2014 was a very good year for the No Kill movement. Here are five of some of the most significant achievements this past year:
—We’re here to save animals. And so the most important achievement is the fact that they are being saved. How far has the movement come? My walk through an airport a couple of months ago on the way to New York tells the story. On layover, I noticed one of the gate monitors for a flight going to Marquette, MI, a community with a 97% save rate. At the next gate was a flight going to Duluth, MN, a community with a 95% save rate. Then I passed another: Saulte Ste. Marie, MI, with a 97% save rate. From my arrival gate to my departure gate, I walked by five gates of flights traveling to communities with save rates of 90% or better, with Ithaca, NY and St. Paul, MN, at 90%, rounding them out. (If you also include Cortland, that is six.) A couple of decades ago, that number would have essentially been zero. Today, there are hundreds, with over seven million people living in those communities.
—Of course, while we celebrate shelters that have achieved save rates of 90% are more, we can no longer accept the fiction that it signifies the achievement of a No Kill community. Admittedly, I have been guilty of commingling the two—90% and No Kill—and we shouldn’t. The goal is to end the killing of all animals who are not suffering, and that includes all the animals still falling through the safety net in those communities with a 90% plus save rate, often large, exuberant dogs, shy cats, wildlife, and species of companion animals who are not dogs and cats such as rabbits, rodents and reptiles. But in 2014, shelters claiming the No Kill mantel are increasingly recognizing that the individual is paramount and are embracing a No Kill policy for all species of animals entering shelters, undoing the movement’s singular preoccupation with only dogs and cats.
—In an announcement to attendees at its annual conference, the Humane Society of the United States admitted pet overpopulation is a myth, that we can adopt our way out of killing, and that shelters need only change their policies to do so. Since so much of the killing in shelters flows from shelter intransigence, pitiful adoption efforts, and the excuse of pet overpopulation, HSUS’ admission brings that killing one step closer to oblivion.
—With the announcement of campaigns like the Million Cat Challenge, No Kill firmly enters the mainstream as not only are more voices jumping on the No Kill train, but formerly critical voices are, making it even easier for historically regressive shelters to do the same. As I wrote 10 years ago, “the more successful this effort is, the more No Kill will shift from being personality based (a result of the efforts of individual leaders) to becoming institutionalized.” We are seeing that happen.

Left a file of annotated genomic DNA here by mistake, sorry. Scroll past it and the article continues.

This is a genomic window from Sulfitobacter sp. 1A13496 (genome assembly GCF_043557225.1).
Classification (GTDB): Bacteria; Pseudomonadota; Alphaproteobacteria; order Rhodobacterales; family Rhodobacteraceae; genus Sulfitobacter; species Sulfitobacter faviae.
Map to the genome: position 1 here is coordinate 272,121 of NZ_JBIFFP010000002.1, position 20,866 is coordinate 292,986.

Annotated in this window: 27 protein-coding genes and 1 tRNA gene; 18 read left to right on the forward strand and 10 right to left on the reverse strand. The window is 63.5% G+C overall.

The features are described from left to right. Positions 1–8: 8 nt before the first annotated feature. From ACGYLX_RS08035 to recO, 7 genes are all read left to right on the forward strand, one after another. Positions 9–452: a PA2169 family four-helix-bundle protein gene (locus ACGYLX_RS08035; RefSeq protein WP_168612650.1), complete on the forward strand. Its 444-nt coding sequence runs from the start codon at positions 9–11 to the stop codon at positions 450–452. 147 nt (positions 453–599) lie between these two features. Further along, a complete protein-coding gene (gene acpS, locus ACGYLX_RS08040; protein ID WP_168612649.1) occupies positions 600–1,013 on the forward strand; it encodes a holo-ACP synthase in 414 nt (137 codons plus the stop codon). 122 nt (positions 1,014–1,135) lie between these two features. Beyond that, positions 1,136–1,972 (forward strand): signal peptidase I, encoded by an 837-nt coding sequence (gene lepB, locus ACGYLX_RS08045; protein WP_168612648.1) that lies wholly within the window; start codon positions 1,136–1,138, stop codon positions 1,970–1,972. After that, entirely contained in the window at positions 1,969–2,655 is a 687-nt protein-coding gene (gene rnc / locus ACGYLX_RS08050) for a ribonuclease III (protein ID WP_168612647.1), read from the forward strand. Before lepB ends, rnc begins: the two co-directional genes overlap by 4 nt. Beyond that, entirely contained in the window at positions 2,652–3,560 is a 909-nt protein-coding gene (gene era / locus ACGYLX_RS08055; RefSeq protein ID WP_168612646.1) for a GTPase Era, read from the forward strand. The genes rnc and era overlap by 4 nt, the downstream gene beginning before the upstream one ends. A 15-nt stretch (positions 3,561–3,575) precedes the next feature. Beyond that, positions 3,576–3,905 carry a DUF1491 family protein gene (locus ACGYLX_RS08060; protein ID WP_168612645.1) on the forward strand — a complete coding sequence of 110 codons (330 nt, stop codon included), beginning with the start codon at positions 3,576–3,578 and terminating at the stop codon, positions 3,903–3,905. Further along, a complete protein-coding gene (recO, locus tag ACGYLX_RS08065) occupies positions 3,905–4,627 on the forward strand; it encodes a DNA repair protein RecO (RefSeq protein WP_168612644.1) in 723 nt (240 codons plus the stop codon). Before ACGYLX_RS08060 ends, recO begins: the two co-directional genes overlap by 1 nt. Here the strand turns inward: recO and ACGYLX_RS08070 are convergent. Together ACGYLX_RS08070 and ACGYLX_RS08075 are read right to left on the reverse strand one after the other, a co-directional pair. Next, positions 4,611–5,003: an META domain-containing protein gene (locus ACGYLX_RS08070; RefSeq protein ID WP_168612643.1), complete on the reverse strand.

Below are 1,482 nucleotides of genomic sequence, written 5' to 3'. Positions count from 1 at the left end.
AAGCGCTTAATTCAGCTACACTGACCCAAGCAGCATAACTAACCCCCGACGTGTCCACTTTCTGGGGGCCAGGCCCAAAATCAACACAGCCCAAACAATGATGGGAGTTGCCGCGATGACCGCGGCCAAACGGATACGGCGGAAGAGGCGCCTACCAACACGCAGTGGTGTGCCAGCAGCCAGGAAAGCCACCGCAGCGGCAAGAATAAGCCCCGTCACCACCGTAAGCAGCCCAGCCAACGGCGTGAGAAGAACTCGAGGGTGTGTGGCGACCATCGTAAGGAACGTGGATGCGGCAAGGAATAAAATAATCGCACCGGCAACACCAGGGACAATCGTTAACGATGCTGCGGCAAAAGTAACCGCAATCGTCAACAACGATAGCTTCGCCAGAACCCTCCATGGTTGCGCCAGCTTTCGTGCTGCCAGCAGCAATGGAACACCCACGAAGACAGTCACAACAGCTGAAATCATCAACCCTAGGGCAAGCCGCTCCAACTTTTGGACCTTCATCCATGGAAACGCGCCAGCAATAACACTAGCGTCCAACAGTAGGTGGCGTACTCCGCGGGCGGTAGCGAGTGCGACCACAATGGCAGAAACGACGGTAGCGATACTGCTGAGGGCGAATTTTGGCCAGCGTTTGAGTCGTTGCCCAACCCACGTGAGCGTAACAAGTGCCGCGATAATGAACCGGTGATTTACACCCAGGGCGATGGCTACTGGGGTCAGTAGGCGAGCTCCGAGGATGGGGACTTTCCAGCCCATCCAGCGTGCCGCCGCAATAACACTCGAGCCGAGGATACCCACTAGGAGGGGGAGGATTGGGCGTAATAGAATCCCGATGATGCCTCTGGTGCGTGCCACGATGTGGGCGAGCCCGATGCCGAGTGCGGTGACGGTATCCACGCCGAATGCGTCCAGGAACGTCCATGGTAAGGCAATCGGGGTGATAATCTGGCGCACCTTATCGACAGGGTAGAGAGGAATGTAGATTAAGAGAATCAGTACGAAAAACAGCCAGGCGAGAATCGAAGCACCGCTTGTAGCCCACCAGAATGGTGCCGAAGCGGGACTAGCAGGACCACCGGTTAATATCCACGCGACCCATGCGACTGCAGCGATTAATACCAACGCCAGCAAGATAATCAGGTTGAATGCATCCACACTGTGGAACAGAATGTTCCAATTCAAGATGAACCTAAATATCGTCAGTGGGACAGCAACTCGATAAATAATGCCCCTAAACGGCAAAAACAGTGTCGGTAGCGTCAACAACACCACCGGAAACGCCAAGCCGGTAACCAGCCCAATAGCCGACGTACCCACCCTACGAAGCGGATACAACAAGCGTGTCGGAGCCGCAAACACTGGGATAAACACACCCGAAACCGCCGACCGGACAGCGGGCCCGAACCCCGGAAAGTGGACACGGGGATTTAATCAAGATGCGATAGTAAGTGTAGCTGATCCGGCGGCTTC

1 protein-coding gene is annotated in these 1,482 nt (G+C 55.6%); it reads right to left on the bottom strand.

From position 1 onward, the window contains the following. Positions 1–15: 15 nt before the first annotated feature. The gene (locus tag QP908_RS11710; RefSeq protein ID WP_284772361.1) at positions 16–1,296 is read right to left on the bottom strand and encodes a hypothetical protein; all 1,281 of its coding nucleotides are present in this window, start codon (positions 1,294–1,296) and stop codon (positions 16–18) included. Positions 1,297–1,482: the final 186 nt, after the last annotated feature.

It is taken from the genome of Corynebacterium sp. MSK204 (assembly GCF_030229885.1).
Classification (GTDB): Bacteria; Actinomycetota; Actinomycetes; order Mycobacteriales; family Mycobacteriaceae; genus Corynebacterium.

—No Kill is Love hits the nation. With dozens of cities and more than 5,000 people reached, Redemption, the film, changes hearts and minds across the nation. Look for its release on DVD/Amazon download in a couple of months: www.nokill.org
Of course, with any year, it also had its down sides. Here are some of the most notable ones:
—While their mass slaughter of healthy animals is not new, PETA was caught on surveillance stealing a “healthy and happy” beloved dog in order to kill her. If there is a silver line, it is the hope that this is the beginning of the end for PETA’s systematic slaughter of animals.
—Former ASPCA CEO Ed Sayres, the architect of killing over 100,000 animals since his own killing of Oreo, an abused dog, is hired as the mouthpiece of the puppy mill industry. We ignore pretenders in our midst at the animals’ peril.
—It’s always one step forward, two steps backward for HSUS. On the issue of farmed animals, they’ve taken an enormous step backward, going so far as to celebrate and pay for people to kill and eat animals.
Despite these setbacks, all in all, it was a remarkable year and marks a major step forward. Let’s work to make 2015 even better. Together, not only will we save lives; but we will create a future where every animal will be respected and cherished, and where every individual life will be protected and revered.
Happy new year.
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